Two main sampling and testing methods were developed and validated by Norman O. Lotter for use in the mineral processing industry. These are High Confidence Flotation Testing, and Statistical Benchmark Surveying. Links to these works follow:
High Confidence Flotation Testing
University of Cape Town, 1995
This thesis addresses the problem of obtaining reliable laboratory scale flotation test data for the Merensky ore type found in the Bushveld complex of South Africa. The complex nature of the platinum-group element (PGE) deportment in this ore renders the normally-practiced procedures inappropriate for this particular testwork. A more robust and thorough procedure is necessary because of the diverse mineralogical forms in which the PGE are found. The evaluation of the mass and value balances has accordingly to take these factors into account. The major features of the evaluation of input and output errors across the laboratory scale flotation test are analysed. It is found that unless size-by-size variance of PGE in a conventionally crushed mill feed is taken into account the mill feed sample size is underestimated by some 176%. Further the preparation of a reference distribution of assayed head material is necessary to provide the 95% confidence limits of grade estimate. The need for repeating flotation tests and compositing the adjudicated products is discussed, concluding that quintuplicates are suitable to achieve a desirable level of confidence in the built-up head grade. The sample preparation of the flotation products has a critical role in minimising evaluation errors, as is the case with fire assaying of samples where minimum numbers of replicate determinations have been calculated. An outlier rejection model for adjudication of the replicate built-up head grades is proposed, and a complete flowsheet of the quality control model is developed from first principles. The effect of this model on the PGE total balance is analysed. It is concluded that workable controls are defined, since a metal balance with < 1% error has been achieved.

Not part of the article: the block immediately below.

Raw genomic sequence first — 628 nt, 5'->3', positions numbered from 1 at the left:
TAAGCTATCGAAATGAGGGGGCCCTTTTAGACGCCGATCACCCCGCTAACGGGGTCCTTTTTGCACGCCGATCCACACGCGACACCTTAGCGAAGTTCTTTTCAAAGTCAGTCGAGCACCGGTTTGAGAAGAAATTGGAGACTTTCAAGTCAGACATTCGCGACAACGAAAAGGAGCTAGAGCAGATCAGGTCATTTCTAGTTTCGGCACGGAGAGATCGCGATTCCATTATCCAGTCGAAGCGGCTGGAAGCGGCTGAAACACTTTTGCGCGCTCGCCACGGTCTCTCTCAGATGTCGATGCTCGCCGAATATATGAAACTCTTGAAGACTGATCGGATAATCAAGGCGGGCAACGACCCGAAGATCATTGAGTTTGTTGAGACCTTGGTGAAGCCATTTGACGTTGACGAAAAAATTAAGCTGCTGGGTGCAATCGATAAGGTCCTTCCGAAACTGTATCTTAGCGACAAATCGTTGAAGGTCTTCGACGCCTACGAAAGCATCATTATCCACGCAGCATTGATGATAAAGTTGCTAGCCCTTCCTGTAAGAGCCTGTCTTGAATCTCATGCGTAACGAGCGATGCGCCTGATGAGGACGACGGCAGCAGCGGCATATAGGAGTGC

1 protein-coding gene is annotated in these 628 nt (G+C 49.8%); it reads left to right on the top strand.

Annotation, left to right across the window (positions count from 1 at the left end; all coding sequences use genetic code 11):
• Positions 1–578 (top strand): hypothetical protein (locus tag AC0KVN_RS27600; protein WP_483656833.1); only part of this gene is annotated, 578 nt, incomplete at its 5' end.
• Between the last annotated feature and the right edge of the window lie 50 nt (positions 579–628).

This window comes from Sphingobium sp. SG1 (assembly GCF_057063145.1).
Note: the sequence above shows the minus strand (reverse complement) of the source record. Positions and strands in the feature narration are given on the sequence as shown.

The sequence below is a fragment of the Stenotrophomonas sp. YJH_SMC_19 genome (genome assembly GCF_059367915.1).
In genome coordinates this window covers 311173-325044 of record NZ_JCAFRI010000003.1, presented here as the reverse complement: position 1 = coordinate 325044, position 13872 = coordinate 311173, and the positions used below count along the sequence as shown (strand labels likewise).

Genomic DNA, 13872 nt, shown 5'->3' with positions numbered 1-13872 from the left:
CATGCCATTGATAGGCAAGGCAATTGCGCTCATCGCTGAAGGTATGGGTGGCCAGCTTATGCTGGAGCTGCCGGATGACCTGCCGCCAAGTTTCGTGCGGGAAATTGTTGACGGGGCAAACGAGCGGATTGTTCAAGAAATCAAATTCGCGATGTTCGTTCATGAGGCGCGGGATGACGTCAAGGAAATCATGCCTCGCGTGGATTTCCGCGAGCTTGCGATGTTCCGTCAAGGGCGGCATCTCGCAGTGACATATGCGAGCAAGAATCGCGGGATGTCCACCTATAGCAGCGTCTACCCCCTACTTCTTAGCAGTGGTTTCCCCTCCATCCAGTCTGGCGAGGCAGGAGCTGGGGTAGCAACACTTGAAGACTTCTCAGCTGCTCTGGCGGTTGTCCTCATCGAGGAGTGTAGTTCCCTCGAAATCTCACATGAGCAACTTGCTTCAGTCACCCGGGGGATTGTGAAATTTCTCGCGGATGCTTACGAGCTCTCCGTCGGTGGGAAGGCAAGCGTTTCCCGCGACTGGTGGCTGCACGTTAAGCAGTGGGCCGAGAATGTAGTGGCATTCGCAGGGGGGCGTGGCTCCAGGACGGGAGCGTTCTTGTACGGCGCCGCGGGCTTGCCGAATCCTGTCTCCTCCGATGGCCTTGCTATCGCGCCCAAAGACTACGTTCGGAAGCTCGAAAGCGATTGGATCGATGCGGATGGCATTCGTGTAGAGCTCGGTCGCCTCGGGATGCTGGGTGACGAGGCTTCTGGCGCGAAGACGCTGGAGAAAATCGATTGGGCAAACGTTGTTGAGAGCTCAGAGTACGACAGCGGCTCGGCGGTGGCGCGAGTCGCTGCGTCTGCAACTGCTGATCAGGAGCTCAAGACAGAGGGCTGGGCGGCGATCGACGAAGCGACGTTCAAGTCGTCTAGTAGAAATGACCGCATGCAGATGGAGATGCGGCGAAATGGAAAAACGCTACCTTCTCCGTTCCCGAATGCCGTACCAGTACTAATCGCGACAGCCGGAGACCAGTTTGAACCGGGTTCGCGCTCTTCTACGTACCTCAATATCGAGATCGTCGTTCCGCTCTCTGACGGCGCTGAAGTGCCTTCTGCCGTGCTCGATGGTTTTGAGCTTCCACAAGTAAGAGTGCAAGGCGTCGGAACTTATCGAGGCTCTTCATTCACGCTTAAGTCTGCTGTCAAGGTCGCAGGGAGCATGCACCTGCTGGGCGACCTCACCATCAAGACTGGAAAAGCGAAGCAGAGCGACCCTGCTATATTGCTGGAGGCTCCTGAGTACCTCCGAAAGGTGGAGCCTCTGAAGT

Statistical Benchmark Surveying
McGill University, 2005